Image from page 433 of “The Canadian druggist” (1889)

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Image from page 433 of “The Canadian druggist” (1889)
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Identifier: canadiandruggist17torouoft
Title: The Canadian druggist
Year: 1889 (1880s)
Authors:
Subjects: Drug trade
Publisher: Toronto
Contributing Library: Gerstein – University of Toronto
Digitizing Sponsor: University of Toronto

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heir skill and care.For a similar reason the quality of the drugs and chemicals you buy must be of the highest standard.Realizing the force of the above and that when we manufacture for our fellow druggists we assume theduties and responsibilities of the conscientious compounder, we do our utmost to furnish goods that will notonly be a credit to ourselves but that will add to the reputation of our patrons. The Toronto Pharmacal Co. TORONTO LIMITED MONTREAL WINNIPEG MERCK S REPORT A PRACTICAL JOURNAL OF PHARMACY, Containing Most Recent Information onNew Remedies, Dosage, etc. SUBSCRIPTION PRICE, .00 PER YEAR. Sample CopyUpon Request Advertising Rates on Applicatioa Address MERCKS REPORT,Merck Building, University Place,NEW YORK. Your Character and Talents revealed from your Handwriting andPhoto, or either. Please write naturally In Ink,eaclosing 25 cents, to NOTE.—Leasons given.Write (or TerniB. PROF. GEORQE TESTER,Graphologist & Physiognomist,MOUNT FOREST, ONT. KINDS THAT SELL

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H. PLANTEN & SON Established in New York in 1836 floneftr Aiuerloau Capsule Uoase HAVE REMOVED to NEW LABORATORY 93 HENRY STREET – BROOKLYN, N. Y. CANADIAN Ontario College of Pharmacy The luill Niai 1- invcling ul Llie Cuiiiicil of theOntario College of Phanuacy eoiivcncd on Mon-day, Aug. 7, in the board room of liie collejjt;,Toronto. Iresident Graham was in the chair andilu lollovvinjr meml)crs were present: Messrs.lUnry Watters, Ottawa; U. W. Case, Pieton; JohnII. II. Jury, Howmanville; G. E. Gibbard, To-ronto; John Ilarj^reaves, Toronto; R. Y. Brough-ton, Newmarket; Charles Law, Guclph; Theo.Sweet, St. Catharines; K. A. Harrison, Dunn-ville; . A. Karn, Woodstock; .1. A. RobertsParkhill; J. M. Ilargreaves, Paisley; W. B.Ciraham, Ridgetown. Registrar-Treasurer I. T.I<cwis read his report on the election recentlyheld and the report was adopted. The minutes ofthe last meeting were confirmed. The election of oOicers was the next order ofbusiness, and after a few minutes conf

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Image from page 479 of “The Gardeners’ chronicle : a weekly illustrated journal of horticulture and allied subjects” (1874)
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Identifier: gardenerschronic353lond
Title: The Gardeners’ chronicle : a weekly illustrated journal of horticulture and allied subjects
Year: 1874 (1870s)
Authors:
Subjects: Ornamental horticulture Horticulture Plants, Ornamental Gardening
Publisher: London : [Gardeners Chronicle]
Contributing Library: UMass Amherst Libraries
Digitizing Sponsor: Boston Library Consortium Member Libraries

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of nature. Roses anddecorated dinner-tables remind the Englishman thus encouraging the pursuit of horticulture,,and from the reports which we have receivedwe can say that his energies and devotion are-meeting with full measure of success. Chief among the plants which figured at theShow were Carnaitlons, Roses, Pelargoniums,.Marguerites, and—toy a Chinese exhibitor—blooms of the double-flowered Opium Poppy. ORCHID NOTES lAND CLEANINCS. ODONTIODA BRADSHAWI/E MOCATTAS-VARIETY. A specimen of the handsome cross between a.blotched Odontoglossum crispum and the scarletCochlioda Noezliana is flowering with ErnestMocatta, Esq., Woburn Place, Addlestone (gr.Mr. Stfevenson), the finely-grown plant bearing,two spikes, one with twenty-seven, and the otherwith sixteen flowers. The variety is intermediate between theoriginal form raised by Messrs. Charleswortb.and Co., and illustrated in the GardenersChronicle, January 19, 1907, p. 36, and 0. Brad-sttawhe Cooksons variety, illustrated March 13,.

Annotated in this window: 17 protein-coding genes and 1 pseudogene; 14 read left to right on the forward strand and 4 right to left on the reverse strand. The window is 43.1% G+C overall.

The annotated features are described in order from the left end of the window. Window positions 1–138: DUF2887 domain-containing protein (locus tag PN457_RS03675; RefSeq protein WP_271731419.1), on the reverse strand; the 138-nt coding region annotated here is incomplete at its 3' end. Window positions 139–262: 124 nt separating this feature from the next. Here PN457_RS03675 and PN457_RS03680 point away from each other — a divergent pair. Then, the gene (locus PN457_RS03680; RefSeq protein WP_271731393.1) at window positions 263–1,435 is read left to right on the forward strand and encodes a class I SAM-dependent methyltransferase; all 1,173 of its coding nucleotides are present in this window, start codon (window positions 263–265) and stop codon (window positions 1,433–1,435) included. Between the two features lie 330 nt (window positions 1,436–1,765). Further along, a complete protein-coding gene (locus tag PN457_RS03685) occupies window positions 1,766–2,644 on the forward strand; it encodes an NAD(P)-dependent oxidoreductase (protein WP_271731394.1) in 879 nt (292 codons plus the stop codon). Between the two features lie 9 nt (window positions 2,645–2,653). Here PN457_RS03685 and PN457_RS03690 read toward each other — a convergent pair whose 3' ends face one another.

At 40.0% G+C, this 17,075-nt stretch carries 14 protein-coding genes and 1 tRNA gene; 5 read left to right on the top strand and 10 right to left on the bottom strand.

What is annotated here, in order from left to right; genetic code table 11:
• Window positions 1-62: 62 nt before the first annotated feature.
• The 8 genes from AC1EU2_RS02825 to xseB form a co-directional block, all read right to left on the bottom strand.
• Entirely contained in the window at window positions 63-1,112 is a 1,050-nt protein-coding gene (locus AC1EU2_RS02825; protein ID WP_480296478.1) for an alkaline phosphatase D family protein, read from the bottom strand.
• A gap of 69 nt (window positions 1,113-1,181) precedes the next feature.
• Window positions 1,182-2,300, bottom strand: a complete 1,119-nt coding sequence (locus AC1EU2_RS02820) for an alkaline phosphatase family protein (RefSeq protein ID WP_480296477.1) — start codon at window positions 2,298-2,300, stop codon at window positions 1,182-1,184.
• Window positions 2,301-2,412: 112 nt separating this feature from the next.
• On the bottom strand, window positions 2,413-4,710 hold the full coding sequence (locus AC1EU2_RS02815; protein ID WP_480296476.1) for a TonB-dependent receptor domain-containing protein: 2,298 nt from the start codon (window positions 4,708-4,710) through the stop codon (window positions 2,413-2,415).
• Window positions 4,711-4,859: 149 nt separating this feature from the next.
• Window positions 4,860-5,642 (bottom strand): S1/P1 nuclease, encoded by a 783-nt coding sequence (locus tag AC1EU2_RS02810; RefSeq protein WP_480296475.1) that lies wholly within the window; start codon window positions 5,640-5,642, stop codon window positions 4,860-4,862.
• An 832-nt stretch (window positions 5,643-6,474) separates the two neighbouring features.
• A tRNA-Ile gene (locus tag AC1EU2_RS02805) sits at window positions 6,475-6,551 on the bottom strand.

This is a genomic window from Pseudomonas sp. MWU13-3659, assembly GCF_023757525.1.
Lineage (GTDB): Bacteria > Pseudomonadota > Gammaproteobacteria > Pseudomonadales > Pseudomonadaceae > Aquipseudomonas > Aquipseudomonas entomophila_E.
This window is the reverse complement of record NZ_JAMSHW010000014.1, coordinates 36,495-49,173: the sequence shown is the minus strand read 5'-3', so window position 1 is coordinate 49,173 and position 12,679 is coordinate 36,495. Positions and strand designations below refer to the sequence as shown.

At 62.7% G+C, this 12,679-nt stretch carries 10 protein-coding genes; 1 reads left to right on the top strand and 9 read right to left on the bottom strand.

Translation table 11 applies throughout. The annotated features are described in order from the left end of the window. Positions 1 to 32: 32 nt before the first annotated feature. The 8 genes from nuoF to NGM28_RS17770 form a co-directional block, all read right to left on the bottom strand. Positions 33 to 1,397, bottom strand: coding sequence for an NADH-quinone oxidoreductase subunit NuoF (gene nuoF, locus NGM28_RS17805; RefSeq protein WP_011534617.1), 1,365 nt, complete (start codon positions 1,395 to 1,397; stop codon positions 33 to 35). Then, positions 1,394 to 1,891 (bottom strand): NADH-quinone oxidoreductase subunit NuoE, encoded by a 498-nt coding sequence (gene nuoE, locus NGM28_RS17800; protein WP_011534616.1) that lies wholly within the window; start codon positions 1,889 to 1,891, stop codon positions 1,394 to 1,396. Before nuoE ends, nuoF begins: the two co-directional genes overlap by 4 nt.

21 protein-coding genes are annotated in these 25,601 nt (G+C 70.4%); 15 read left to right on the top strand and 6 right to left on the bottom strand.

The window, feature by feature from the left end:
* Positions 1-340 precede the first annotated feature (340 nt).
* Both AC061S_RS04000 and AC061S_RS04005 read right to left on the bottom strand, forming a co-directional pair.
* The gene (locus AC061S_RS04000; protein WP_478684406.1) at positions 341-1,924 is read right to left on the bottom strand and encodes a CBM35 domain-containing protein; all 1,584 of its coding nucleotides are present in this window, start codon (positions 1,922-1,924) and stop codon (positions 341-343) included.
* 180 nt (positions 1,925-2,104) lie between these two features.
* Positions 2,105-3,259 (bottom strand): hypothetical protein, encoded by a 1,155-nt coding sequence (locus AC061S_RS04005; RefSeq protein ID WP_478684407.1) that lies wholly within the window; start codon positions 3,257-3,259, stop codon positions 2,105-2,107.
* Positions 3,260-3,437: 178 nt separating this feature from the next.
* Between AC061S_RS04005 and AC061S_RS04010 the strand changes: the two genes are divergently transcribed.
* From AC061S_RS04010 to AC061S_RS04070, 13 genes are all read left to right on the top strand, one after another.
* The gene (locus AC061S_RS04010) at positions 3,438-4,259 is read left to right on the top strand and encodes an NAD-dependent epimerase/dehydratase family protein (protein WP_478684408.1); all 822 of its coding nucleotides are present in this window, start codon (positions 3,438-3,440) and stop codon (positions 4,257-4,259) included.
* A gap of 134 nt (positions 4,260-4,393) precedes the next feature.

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Fig. 1E5.—the cherry-blossom dance at a shanghai flower show. of home, and the troupe of Japanese Geishas(see Fig. 185) who present the cherry-blossomdance express the joy universal among men inthe presence of spring with its re-quickening oflife. They even more than the splendid specimensof floristic art exhibited at the .show reveal thisu,.ison of East and West. For the Japanese loveof flowers is a finer, mora subtle love than ours,and their sense of beauty is at once more perfectand more mystical than that which we enjoy.Yet ours,, if heavy-handed, has at leastthe merit of being practical, and there as.something to be said for our somewhatcommon-place but real appreciation of thebeauties of flowers, in that it is accom-panied by the desire to improve and com-pare. To the West, therefore, must be giventhe credit of organising their far-away flowershow, of filling the hall (142 feet by 78 feet)with flowering plants, and of contriving tosecure no fewer than fifty one entries for the

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